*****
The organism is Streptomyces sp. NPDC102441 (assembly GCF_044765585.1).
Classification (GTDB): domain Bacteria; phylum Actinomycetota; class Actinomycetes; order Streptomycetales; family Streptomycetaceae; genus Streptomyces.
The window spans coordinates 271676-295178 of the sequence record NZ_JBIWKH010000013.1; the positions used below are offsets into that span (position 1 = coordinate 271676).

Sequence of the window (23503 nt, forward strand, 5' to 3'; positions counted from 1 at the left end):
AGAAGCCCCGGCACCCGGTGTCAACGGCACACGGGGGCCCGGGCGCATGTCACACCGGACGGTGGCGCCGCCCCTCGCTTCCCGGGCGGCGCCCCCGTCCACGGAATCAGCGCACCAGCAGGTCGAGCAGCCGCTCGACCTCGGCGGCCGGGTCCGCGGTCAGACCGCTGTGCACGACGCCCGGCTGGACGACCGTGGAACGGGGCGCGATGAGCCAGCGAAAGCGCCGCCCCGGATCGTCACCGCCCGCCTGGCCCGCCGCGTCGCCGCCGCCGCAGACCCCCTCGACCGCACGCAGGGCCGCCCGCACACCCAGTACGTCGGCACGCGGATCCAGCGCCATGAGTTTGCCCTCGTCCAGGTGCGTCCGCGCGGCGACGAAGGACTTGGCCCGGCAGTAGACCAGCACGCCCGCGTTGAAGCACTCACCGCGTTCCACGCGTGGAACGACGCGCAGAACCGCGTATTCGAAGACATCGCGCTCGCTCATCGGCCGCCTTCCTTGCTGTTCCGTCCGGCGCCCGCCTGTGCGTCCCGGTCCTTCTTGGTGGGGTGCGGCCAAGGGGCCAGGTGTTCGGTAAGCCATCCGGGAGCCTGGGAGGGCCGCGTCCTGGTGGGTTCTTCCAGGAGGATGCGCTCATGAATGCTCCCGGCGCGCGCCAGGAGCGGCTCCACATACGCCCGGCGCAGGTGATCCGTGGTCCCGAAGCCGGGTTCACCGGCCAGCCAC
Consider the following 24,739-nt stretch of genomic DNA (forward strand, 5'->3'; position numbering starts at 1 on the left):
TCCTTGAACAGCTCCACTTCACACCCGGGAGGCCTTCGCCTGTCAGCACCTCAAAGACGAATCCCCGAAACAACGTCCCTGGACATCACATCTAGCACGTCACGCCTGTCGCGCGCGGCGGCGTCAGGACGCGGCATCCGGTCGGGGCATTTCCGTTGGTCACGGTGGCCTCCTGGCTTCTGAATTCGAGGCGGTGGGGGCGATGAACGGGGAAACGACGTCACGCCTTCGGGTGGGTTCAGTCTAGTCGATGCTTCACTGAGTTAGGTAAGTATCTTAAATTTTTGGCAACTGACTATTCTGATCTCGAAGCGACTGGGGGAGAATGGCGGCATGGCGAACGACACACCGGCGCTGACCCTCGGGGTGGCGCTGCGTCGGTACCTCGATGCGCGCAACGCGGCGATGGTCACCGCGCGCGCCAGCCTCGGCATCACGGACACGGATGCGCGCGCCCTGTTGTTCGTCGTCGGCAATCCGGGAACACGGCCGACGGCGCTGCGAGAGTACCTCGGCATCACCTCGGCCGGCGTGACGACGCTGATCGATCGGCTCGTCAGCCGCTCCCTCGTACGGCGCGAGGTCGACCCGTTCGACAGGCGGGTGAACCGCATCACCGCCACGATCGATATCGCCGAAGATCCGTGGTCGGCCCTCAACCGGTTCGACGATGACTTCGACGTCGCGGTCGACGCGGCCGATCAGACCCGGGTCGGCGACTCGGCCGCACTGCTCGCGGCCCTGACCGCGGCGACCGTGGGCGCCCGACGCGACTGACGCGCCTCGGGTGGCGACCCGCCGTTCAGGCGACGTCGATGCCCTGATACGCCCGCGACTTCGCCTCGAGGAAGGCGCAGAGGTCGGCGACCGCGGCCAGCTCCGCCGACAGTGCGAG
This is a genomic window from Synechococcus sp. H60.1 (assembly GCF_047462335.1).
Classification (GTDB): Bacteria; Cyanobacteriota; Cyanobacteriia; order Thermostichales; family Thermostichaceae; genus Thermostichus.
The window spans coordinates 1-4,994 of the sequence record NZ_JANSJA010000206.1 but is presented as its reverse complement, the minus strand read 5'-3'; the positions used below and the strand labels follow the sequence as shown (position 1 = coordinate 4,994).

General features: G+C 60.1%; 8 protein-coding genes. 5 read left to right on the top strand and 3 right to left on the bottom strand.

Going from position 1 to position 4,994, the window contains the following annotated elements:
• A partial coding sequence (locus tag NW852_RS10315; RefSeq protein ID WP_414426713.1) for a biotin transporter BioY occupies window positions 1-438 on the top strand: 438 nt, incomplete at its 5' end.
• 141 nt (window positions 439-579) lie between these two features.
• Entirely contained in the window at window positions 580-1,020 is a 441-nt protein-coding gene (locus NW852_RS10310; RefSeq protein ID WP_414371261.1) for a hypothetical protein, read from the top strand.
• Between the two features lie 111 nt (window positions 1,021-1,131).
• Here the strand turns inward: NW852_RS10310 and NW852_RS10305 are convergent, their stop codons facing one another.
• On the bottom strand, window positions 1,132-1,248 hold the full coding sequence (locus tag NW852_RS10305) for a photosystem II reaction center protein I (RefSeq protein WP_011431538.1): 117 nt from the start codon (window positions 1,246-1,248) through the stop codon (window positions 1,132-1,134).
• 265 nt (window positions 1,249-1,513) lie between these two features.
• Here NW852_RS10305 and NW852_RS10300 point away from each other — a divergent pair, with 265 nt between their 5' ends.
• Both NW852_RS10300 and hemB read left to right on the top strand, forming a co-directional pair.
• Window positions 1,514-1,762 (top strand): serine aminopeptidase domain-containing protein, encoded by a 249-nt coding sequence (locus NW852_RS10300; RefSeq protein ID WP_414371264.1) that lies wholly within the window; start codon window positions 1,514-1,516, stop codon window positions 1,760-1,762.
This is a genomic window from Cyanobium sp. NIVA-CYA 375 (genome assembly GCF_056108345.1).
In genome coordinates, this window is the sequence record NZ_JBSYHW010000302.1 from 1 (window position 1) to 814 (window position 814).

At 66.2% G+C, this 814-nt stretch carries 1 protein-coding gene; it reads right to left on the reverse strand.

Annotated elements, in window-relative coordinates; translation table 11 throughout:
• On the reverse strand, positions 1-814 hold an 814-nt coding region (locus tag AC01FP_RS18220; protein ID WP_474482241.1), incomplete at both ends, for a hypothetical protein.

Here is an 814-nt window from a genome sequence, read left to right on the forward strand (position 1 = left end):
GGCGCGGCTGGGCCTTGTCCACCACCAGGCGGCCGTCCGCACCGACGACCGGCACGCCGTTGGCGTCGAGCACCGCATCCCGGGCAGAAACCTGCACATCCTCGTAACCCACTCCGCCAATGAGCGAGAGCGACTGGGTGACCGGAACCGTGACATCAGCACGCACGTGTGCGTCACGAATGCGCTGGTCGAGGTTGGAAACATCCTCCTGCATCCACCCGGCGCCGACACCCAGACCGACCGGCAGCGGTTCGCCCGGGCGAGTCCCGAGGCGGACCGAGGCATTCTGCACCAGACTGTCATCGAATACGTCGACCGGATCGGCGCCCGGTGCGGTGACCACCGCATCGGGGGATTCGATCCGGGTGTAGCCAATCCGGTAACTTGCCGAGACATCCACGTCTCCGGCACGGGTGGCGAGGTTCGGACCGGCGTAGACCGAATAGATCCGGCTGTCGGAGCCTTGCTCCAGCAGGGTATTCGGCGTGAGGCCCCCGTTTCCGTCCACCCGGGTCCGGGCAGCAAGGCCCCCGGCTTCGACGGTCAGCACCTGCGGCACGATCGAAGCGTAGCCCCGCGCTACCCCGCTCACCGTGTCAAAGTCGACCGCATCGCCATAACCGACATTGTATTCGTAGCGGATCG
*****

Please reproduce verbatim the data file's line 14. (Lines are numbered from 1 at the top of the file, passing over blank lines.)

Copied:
• 141 nt (window positions 439-579) lie between these two features.